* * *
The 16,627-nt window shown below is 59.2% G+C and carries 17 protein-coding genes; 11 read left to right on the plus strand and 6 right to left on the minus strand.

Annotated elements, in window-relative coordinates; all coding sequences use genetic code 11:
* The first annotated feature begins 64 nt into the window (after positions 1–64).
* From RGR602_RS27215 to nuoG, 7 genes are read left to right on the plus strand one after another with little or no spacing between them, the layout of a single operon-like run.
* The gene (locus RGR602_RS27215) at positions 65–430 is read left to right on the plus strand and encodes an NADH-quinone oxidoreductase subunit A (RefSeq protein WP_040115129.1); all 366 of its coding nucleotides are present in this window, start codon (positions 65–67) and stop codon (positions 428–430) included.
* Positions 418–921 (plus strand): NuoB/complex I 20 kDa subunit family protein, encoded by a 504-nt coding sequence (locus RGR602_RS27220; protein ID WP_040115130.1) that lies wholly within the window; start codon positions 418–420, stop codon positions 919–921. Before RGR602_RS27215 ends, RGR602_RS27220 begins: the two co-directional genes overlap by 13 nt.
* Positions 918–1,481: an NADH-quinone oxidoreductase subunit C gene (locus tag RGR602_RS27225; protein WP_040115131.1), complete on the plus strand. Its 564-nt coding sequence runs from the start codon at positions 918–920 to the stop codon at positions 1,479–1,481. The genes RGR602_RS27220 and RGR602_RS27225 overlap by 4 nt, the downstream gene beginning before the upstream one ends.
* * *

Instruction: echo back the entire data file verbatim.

The 16,627-nt window shown below is 59.2% G+C and carries 17 protein-coding genes; 11 read left to right on the plus strand and 6 right to left on the minus strand.

Annotated elements, in window-relative coordinates; all coding sequences use genetic code 11:
* The first annotated feature begins 64 nt into the window (after positions 1–64).
* From RGR602_RS27215 to nuoG, 7 genes are read left to right on the plus strand one after another with little or no spacing between them, the layout of a single operon-like run.
* The gene (locus RGR602_RS27215) at positions 65–430 is read left to right on the plus strand and encodes an NADH-quinone oxidoreductase subunit A (RefSeq protein WP_040115129.1); all 366 of its coding nucleotides are present in this window, start codon (positions 65–67) and stop codon (positions 428–430) included.
* Positions 418–921 (plus strand): NuoB/complex I 20 kDa subunit family protein, encoded by a 504-nt coding sequence (locus RGR602_RS27220; protein ID WP_040115130.1) that lies wholly within the window; start codon positions 418–420, stop codon positions 919–921. Before RGR602_RS27215 ends, RGR602_RS27220 begins: the two co-directional genes overlap by 13 nt.
* Positions 918–1,481: an NADH-quinone oxidoreductase subunit C gene (locus tag RGR602_RS27225; protein WP_040115131.1), complete on the plus strand. Its 564-nt coding sequence runs from the start codon at positions 918–920 to the stop codon at positions 1,479–1,481. The genes RGR602_RS27220 and RGR602_RS27225 overlap by 4 nt, the downstream gene beginning before the upstream one ends.